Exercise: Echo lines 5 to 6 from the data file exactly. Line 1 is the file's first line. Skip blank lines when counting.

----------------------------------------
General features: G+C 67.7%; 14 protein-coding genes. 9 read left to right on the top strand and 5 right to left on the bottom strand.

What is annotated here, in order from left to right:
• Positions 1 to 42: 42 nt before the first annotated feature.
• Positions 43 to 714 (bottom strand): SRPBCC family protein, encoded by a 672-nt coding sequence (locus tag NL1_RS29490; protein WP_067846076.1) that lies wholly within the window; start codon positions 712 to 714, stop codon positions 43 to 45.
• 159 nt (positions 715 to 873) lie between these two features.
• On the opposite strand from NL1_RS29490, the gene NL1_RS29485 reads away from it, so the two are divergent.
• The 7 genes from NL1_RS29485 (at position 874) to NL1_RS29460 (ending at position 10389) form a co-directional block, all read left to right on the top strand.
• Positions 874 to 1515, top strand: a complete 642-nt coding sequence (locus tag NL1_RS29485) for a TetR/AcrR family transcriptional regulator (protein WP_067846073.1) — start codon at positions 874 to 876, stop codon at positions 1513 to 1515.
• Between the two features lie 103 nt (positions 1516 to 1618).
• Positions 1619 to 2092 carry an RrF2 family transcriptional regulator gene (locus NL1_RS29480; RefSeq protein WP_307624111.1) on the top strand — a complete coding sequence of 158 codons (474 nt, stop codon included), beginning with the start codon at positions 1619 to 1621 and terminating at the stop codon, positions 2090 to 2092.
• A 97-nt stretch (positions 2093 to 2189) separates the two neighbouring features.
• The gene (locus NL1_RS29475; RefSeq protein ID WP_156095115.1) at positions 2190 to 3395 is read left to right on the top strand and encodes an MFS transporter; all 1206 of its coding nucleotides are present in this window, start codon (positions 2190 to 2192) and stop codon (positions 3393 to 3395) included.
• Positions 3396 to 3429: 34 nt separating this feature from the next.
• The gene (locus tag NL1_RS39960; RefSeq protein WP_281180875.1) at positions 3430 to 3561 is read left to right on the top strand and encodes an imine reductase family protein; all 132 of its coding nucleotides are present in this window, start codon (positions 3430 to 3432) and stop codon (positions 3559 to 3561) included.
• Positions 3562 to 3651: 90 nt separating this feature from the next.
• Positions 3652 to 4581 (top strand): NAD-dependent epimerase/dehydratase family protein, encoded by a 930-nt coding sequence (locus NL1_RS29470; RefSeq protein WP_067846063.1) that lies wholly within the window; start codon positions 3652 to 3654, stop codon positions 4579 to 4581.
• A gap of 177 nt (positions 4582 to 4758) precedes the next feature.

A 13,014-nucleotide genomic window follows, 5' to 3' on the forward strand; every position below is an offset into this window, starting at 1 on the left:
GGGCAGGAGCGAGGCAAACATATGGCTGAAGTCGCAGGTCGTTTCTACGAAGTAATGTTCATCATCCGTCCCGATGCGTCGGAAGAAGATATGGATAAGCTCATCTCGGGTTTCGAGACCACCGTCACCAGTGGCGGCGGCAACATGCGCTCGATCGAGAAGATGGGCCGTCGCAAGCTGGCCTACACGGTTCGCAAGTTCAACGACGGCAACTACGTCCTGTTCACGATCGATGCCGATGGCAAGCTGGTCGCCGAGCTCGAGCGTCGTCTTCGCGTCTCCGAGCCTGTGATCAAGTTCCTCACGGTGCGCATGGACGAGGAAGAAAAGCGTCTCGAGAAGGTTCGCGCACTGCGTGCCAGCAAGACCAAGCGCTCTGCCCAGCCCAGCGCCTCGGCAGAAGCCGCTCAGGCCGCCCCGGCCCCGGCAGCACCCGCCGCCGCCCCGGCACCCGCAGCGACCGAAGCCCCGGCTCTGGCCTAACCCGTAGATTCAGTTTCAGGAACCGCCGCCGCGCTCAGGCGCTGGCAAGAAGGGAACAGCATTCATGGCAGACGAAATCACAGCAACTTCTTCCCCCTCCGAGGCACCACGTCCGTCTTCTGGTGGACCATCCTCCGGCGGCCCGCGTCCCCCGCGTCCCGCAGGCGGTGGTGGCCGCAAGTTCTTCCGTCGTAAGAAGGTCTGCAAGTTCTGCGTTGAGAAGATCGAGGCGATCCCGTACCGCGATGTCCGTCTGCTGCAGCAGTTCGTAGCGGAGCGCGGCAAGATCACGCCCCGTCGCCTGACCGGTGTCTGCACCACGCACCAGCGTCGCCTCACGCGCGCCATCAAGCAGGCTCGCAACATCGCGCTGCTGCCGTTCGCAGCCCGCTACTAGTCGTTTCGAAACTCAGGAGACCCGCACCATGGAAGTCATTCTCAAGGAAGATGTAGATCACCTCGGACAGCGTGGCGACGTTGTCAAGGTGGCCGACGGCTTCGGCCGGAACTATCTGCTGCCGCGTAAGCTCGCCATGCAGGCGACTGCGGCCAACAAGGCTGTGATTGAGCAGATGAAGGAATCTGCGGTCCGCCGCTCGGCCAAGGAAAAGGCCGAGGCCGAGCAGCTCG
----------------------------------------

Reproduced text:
• 159 nt (positions 715 to 873) lie between these two features.
• On the opposite strand from NL1_RS29490, the gene NL1_RS29485 reads away from it, so the two are divergent.